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System failure, innovation policy and patents: Fuel cells and related hydrogen technology in Norway 1990-2002

Godoe, H and Nygaard, Stian LU (2006) In Energy Policy 34(13). p.1697-1708
Abstract
The empirical focus of this article is technological innovation activities in the emerging field of fuel cells and related hydrogen technology in Norway from 1990 to 2002. In this period, four comparatively large-scale research and development projects and a number of smaller projects aimed at development of fuel cells technology were undertaken, resulting in many inventions that were subsequently patented. Although this creativity may be considered an indication of success, only one of the projects became successful in an innovation perspective. All the large projects were initiated and funded for divergent political and economic reasons. An important reason in the late 1980s was the prospect of using Norway's abundant supply of natural... (More)
The empirical focus of this article is technological innovation activities in the emerging field of fuel cells and related hydrogen technology in Norway from 1990 to 2002. In this period, four comparatively large-scale research and development projects and a number of smaller projects aimed at development of fuel cells technology were undertaken, resulting in many inventions that were subsequently patented. Although this creativity may be considered an indication of success, only one of the projects became successful in an innovation perspective. All the large projects were initiated and funded for divergent political and economic reasons. An important reason in the late 1980s was the prospect of using Norway's abundant supply of natural gas in fuel cells for electric power generation. The large R&D projects that attempted to develop fuel cells based on natural gas as energy source failed. In contrast, the successful project was undertaken by military R&D, i.e. in a different system of innovation than the projects that failed. Analysis of these cases points to the importance of a systemic approach to innovations-and to policy making. One challenge for policy makers is to decide how they should promote this development which is crucial for the vision of a future "Hydrogen Economy", i.e. what kind of policy incentives should be introduced to spur efficiency in technological development and diffusion. Theoretically, many options are available; however, understanding the innovation dynamics in this sector is fundamental for making choices. In this article, focus will be set on policy aspects using an innovation systemic approach to analyze development of fuel cells and related hydrogen technology in Norway. (c) 2005 Elsevier Ltd. All rights reserved. (Less)
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author
organization
publishing date
type
Contribution to journal
publication status
published
subject
keywords
innovation policy, fuel cells, hydrogen, Norway
in
Energy Policy
volume
34
issue
13
pages
1697 - 1708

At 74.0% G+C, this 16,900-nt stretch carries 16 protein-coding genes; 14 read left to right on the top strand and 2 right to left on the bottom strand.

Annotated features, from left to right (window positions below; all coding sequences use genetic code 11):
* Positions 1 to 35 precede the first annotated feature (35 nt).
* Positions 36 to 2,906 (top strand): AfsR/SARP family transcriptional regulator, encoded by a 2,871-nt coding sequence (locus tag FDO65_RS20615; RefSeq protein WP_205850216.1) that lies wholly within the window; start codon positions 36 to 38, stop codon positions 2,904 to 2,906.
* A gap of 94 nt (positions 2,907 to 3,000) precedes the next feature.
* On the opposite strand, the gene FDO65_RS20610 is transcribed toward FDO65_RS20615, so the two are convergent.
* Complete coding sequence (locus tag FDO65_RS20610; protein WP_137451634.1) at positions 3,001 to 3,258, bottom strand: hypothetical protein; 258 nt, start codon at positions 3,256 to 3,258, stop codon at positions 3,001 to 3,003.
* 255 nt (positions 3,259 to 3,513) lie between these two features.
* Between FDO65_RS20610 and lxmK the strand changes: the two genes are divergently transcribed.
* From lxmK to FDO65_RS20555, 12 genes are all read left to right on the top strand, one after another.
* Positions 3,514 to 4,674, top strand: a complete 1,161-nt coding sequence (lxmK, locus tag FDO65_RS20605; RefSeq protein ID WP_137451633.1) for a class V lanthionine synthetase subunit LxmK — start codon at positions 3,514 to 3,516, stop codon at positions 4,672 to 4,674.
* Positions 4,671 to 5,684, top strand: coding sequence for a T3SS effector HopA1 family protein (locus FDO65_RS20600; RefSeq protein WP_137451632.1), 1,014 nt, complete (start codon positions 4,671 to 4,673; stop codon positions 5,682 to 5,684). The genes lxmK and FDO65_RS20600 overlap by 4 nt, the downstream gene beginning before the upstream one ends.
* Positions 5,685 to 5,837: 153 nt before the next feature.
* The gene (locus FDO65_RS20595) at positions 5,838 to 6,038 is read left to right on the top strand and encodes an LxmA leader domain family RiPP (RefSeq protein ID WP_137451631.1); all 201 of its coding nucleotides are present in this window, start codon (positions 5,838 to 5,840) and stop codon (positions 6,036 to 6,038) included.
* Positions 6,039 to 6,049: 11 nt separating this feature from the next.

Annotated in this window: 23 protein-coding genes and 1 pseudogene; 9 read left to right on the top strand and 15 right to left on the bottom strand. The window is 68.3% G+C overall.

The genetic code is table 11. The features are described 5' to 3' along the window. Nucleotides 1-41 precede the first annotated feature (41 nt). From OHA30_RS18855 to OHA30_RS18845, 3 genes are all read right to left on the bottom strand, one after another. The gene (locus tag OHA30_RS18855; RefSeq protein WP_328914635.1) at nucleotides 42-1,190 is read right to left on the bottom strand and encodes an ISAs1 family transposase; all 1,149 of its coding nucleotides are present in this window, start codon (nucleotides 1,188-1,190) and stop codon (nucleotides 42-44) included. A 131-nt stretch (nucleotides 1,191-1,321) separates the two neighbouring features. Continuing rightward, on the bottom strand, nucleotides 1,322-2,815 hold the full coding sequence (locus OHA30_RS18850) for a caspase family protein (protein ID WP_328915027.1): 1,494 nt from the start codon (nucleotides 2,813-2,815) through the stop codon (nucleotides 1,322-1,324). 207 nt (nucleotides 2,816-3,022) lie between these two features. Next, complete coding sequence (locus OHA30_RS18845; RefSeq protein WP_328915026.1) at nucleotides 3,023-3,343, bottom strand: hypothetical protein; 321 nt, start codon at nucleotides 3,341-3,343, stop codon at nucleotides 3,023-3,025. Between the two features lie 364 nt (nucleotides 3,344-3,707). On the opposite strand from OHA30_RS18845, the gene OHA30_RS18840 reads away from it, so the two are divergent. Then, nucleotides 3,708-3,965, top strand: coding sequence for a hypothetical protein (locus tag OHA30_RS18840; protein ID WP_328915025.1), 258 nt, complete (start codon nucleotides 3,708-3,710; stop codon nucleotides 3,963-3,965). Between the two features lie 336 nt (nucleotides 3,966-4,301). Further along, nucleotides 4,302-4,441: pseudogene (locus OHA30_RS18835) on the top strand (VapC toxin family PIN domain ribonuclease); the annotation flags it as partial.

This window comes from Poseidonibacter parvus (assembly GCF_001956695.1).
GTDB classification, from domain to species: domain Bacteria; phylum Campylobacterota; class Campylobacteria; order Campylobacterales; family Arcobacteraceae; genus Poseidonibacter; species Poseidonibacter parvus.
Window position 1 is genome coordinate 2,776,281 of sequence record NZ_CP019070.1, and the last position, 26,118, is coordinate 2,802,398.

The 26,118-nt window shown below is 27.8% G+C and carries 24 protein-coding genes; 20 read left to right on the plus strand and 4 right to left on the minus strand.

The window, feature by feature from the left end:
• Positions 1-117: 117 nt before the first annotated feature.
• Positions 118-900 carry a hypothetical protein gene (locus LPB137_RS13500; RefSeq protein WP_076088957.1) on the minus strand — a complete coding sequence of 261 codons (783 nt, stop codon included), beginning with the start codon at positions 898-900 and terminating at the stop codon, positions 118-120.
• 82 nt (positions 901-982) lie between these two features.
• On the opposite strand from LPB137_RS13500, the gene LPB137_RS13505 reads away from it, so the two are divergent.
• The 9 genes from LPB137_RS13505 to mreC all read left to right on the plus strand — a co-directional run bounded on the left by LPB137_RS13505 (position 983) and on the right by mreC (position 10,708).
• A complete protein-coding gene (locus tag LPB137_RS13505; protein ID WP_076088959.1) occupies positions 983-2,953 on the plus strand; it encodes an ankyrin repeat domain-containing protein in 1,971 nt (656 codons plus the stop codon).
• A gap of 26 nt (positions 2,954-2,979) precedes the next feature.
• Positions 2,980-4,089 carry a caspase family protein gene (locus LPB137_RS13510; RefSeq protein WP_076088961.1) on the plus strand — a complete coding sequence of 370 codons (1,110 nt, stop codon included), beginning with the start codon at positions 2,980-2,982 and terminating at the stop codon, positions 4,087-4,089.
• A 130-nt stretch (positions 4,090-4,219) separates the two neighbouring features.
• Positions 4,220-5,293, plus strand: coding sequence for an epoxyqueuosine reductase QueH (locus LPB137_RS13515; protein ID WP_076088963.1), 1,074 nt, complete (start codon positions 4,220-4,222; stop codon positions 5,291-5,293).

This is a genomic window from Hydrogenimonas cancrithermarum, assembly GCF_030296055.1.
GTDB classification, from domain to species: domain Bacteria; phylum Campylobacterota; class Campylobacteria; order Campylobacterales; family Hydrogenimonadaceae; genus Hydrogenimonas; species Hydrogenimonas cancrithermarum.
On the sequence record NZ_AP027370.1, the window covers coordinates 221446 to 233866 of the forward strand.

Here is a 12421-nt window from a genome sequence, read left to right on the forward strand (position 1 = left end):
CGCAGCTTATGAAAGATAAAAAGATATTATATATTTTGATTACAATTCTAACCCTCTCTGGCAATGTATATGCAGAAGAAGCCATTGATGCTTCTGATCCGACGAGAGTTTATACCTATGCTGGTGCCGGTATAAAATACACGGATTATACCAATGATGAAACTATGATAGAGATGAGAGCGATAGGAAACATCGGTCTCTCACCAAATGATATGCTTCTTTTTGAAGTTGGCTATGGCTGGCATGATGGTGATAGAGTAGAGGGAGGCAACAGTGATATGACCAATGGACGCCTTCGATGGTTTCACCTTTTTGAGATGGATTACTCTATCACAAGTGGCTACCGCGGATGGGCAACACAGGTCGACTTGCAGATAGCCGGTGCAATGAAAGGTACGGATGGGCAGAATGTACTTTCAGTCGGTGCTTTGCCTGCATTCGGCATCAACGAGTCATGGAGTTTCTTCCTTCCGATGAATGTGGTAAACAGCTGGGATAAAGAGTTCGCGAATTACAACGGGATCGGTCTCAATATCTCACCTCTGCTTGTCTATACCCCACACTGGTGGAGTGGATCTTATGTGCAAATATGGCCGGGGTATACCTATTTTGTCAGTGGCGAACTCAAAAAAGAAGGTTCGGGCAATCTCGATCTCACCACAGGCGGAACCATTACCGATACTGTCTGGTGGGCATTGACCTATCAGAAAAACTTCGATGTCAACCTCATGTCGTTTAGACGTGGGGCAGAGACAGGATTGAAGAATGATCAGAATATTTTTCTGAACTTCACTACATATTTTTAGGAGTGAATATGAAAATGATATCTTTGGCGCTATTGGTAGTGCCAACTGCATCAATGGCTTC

publisher
Elsevier
external identifiers
  • wos:000237215400023
  • scopus:33645905747
ISSN
1873-6777
DOI
10.1016/j.enpol.2004.12.016
language
English
LU publication?
yes
id
98c907b1-e024-4045-87a0-a24420ac543f (old id 410485)
date added to LUP
2007-10-03 09:30:46
date last changed
2019-08-14 02:45:38
@article{98c907b1-e024-4045-87a0-a24420ac543f,
  abstract     = {The empirical focus of this article is technological innovation activities in the emerging field of fuel cells and related hydrogen technology in Norway from 1990 to 2002. In this period, four comparatively large-scale research and development projects and a number of smaller projects aimed at development of fuel cells technology were undertaken, resulting in many inventions that were subsequently patented. Although this creativity may be considered an indication of success, only one of the projects became successful in an innovation perspective. All the large projects were initiated and funded for divergent political and economic reasons. An important reason in the late 1980s was the prospect of using Norway's abundant supply of natural gas in fuel cells for electric power generation. The large R&D projects that attempted to develop fuel cells based on natural gas as energy source failed. In contrast, the successful project was undertaken by military R&D, i.e. in a different system of innovation than the projects that failed. Analysis of these cases points to the importance of a systemic approach to innovations-and to policy making. One challenge for policy makers is to decide how they should promote this development which is crucial for the vision of a future "Hydrogen Economy", i.e. what kind of policy incentives should be introduced to spur efficiency in technological development and diffusion. Theoretically, many options are available; however, understanding the innovation dynamics in this sector is fundamental for making choices. In this article, focus will be set on policy aspects using an innovation systemic approach to analyze development of fuel cells and related hydrogen technology in Norway. (c) 2005 Elsevier Ltd. All rights reserved.},
  author       = {Godoe, H and Nygaard, Stian},
  issn         = {1873-6777},
  keyword      = {innovation policy,fuel cells,hydrogen,Norway},
  language     = {eng},
  number       = {13},
  pages        = {1697--1708},
  publisher    = {Elsevier},
  series       = {Energy Policy},
  title        = {System failure, innovation policy and patents: Fuel cells and related hydrogen technology in Norway 1990-2002},
  url          = {http://dx.doi.org/10.1016/j.enpol.2004.12.016},
  volume       = {34},
  year         = {2006},
}